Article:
Comment


                                  #17
                                  Originally posted by kealea31 View Post
                                  Wow, I feel really bad for that mare. As others have said, don't open yourself up to getting sued. I would suggest them finding another vet ASAP or taking her to a hospital. Administering drugs to someone elses horse is never a good idea. The ice water would be ok, or just have them wrap her feet with styrofoam pads. She needs to have her temp taken too. Hope it all works out.
                                  We are in Canada, it is not as easy or common to sue. The courts are more sympathetic to people trying to help.
                                  I have little patients with peoples feelings as opposed to the care of their animals. I would simply tell them they are putting their horse at great risk by not having a vet out. That to have a "good" vet come out and do it right the first time will reduce the amount of money that will be spent and suggest that they give your vet a call ASAP.
                                  I find that if people are asking my opinion on the subject it is because they must somewhat respect it. So by giving them an answer that shows the gravity of the situation and in a tone that is non-apologetic, it will help them to see that they need to take responsibility. You could also say that if it were your own horse you would not try to self-vet but have the vet out.

                                  Comment


                                    #18
                                    Take a blanket for the mare but don't fasten the leg straps or surcingles. Banamine isn't a real good idea unless she has passed all the placenta. Check her digital pulse capillary refill (assuming her gums are pink and she's not bleeding internally)and temperature and grovel and beg on the phone to the vet.

                                    Poor mare and baby
                                    “There is a special place in hell for women who don't help other women." And more so for women who try to control other women's choices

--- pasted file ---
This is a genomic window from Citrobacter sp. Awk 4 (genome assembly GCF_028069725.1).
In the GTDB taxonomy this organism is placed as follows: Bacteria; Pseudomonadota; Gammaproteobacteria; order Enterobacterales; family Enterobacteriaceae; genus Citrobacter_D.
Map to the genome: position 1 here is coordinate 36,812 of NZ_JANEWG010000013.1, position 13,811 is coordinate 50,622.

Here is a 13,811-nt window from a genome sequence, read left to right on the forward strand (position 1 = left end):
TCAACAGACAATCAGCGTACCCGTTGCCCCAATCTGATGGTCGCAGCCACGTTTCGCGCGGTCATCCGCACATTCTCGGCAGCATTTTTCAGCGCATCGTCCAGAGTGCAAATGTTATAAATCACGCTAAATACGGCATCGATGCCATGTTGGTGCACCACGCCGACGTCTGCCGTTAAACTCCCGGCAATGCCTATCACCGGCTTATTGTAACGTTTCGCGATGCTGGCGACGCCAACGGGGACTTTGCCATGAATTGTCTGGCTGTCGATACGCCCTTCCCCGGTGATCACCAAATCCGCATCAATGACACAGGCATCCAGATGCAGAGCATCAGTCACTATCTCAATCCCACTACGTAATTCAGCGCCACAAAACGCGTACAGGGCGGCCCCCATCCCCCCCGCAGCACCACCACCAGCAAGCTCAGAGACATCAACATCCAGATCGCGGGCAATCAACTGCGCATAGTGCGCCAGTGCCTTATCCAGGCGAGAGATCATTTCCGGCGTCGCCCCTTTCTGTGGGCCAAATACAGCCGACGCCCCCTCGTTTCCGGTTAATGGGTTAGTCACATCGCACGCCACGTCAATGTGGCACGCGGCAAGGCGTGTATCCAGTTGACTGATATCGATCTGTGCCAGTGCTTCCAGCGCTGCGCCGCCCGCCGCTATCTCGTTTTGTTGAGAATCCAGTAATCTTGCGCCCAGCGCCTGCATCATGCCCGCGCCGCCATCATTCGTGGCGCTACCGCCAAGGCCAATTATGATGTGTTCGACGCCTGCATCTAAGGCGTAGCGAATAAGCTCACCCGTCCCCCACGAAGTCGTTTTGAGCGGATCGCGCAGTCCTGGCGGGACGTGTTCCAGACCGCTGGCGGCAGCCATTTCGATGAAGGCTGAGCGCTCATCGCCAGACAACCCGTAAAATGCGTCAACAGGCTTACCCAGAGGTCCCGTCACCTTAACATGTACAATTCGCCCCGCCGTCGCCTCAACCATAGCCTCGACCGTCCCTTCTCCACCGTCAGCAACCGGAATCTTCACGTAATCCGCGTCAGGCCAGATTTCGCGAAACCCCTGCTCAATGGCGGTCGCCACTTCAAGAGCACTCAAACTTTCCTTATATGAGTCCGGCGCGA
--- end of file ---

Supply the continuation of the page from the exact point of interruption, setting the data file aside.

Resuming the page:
Comment


                                      #19
                                      Originally posted by TrueColours View Post

                                      The other problem is this is a "farming" community and horses are "livestock". I have been told countless times I am "too fussy. They are JUST horses". They and the vet tend to look at them as livestock and lump them into the same category as sheep, goats and cattle ...
                                      I can't imagine that it's common practice to pull the placenta out of ANYTHING...cow, ewe, mare, HUMAN

                                      Makes my stomach turn, and I am praying and jingling for the mare/foal & the protection of TrueColours...
                                      http://www.selahwaysporthorses.com/

                                      Comment

                                        Original Poster

                                        #20
                                        Thanks fully I brought my thermometer over as they didnt have one

                                        Mare's temperature is well within normal ranges but if she foaled early this morning and there is something retained, would the temperature normally be higher 10-11 hours later already???

                                        She is bright and baby is nursing well. She pass some manure while I was there and a bunch of blood coloured discharge also came out vaginally but hard to say if that "meant" anything or if she was just cleaning herself out

                                        laid out the afterbirth. Very evident where the foal came out, but there is also a large tear in the other horn (like maybe 8-9 inches long?) and also one quarter sized tear in the body of the placenta in an "L" shape and then several little tears about the size of 1/4 of your baby fingernail??? I couldnt tell just by looking at all of these tears if everything that was supposed to be attached - was - so when asked if it could wait until the vet came tomorrow I said IMO no. She had to get a vet out today. Her vet still hadnt called back, she was going to try him again and I also gave her the name and number of my vet and she said she was giving her vet 30 minutes to get back to her and if he didnt, she was going to get my vet out there. Thank God ...

                                        The mare had no digital pulse so for the time being, she looks okay so far

                                        She also said she'd call and update me once the vet had come out

                                        So cross your fingers that all is okay and there arent a whack of large and small particles still inside ...

                                        Thanks everyone for the feedback and advice!
                                        www.TrueColoursFarm.com
                                        www.truecoloursproducts.com

                                        True Colours Farm on Facebook